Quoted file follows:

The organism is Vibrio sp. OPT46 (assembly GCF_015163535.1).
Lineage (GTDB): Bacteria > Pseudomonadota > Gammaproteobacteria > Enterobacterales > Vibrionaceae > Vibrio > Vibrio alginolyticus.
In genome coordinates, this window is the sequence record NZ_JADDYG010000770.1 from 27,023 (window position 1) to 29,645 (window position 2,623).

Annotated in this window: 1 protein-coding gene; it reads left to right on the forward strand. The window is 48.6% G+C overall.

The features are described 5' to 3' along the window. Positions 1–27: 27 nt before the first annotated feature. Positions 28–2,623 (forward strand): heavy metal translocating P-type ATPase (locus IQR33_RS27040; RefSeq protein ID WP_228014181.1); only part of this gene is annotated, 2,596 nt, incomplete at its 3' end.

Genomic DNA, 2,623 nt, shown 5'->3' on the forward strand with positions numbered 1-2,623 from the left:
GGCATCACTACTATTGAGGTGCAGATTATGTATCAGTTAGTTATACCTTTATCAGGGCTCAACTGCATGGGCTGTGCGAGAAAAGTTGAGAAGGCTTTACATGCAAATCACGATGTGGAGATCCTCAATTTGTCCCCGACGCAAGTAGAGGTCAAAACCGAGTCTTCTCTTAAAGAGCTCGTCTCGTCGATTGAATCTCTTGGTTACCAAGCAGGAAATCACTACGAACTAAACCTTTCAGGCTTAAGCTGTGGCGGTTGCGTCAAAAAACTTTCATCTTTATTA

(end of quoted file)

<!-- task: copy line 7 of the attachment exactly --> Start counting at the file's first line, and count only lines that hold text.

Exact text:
GGCATCACTACTATTGAGGTGCAGATTATGTATCAGTTAGTTATACCTTTATCAGGGCTCAACTGCATGGGCTGTGCGAGAAAAGTTGAGAAGGCTTTACATGCAAATCACGATGTGGAGATCCTCAATTTGTCCCCGACGCAAGTAGAGGTCAAAACCGAGTCTTCTCTTAAAGAGCTCGTCTCGTCGATTGAATCTCTTGGTTACCAAGCAGGAAATCACTACGAACTAAACCTTTCAGGCTTAAGCTGTGGCGGTTGCGTCAAAAAACTTTCATCTTTATTA